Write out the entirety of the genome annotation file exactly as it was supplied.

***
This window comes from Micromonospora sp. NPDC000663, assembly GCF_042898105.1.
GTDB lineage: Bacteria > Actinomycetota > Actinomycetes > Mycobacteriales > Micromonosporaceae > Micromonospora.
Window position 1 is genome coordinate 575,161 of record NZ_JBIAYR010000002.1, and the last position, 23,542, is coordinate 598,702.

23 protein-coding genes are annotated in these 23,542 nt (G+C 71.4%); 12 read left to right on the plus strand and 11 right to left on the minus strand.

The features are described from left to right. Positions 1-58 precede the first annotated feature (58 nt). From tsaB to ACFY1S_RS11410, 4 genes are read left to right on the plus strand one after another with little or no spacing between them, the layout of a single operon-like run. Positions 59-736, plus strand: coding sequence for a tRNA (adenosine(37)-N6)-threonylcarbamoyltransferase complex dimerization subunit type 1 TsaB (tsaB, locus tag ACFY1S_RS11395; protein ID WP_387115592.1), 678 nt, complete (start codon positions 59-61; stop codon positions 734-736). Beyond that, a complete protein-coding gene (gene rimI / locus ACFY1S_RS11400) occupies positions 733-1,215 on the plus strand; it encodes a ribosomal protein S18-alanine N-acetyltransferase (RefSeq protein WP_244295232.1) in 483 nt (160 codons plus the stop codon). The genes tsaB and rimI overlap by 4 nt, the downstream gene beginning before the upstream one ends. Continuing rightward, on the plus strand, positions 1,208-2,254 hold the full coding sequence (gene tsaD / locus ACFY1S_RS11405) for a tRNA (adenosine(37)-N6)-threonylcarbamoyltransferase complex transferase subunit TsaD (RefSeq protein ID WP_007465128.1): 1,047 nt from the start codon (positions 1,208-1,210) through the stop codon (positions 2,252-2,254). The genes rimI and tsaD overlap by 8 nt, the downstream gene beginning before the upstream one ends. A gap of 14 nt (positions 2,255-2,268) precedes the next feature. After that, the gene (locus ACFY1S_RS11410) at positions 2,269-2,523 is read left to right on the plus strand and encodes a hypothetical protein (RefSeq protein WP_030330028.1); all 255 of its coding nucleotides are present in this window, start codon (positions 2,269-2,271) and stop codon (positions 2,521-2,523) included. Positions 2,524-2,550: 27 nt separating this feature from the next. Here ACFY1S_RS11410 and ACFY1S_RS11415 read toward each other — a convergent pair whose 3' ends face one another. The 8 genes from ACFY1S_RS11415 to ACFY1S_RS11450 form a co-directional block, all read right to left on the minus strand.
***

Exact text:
This window comes from Micromonospora sp. NPDC000663, assembly GCF_042898105.1.
GTDB lineage: Bacteria > Actinomycetota > Actinomycetes > Mycobacteriales > Micromonosporaceae > Micromonospora.
Window position 1 is genome coordinate 575,161 of record NZ_JBIAYR010000002.1, and the last position, 23,542, is coordinate 598,702.

23 protein-coding genes are annotated in these 23,542 nt (G+C 71.4%); 12 read left to right on the plus strand and 11 right to left on the minus strand.

The features are described from left to right. Positions 1-58 precede the first annotated feature (58 nt). From tsaB to ACFY1S_RS11410, 4 genes are read left to right on the plus strand one after another with little or no spacing between them, the layout of a single operon-like run. Positions 59-736, plus strand: coding sequence for a tRNA (adenosine(37)-N6)-threonylcarbamoyltransferase complex dimerization subunit type 1 TsaB (tsaB, locus tag ACFY1S_RS11395; protein ID WP_387115592.1), 678 nt, complete (start codon positions 59-61; stop codon positions 734-736). Beyond that, a complete protein-coding gene (gene rimI / locus ACFY1S_RS11400) occupies positions 733-1,215 on the plus strand; it encodes a ribosomal protein S18-alanine N-acetyltransferase (RefSeq protein WP_244295232.1) in 483 nt (160 codons plus the stop codon). The genes tsaB and rimI overlap by 4 nt, the downstream gene beginning before the upstream one ends. Continuing rightward, on the plus strand, positions 1,208-2,254 hold the full coding sequence (gene tsaD / locus ACFY1S_RS11405) for a tRNA (adenosine(37)-N6)-threonylcarbamoyltransferase complex transferase subunit TsaD (RefSeq protein ID WP_007465128.1): 1,047 nt from the start codon (positions 1,208-1,210) through the stop codon (positions 2,252-2,254). The genes rimI and tsaD overlap by 8 nt, the downstream gene beginning before the upstream one ends. A gap of 14 nt (positions 2,255-2,268) precedes the next feature. After that, the gene (locus ACFY1S_RS11410) at positions 2,269-2,523 is read left to right on the plus strand and encodes a hypothetical protein (RefSeq protein WP_030330028.1); all 255 of its coding nucleotides are present in this window, start codon (positions 2,269-2,271) and stop codon (positions 2,521-2,523) included. Positions 2,524-2,550: 27 nt separating this feature from the next. Here ACFY1S_RS11410 and ACFY1S_RS11415 read toward each other — a convergent pair whose 3' ends face one another. The 8 genes from ACFY1S_RS11415 to ACFY1S_RS11450 form a co-directional block, all read right to left on the minus strand.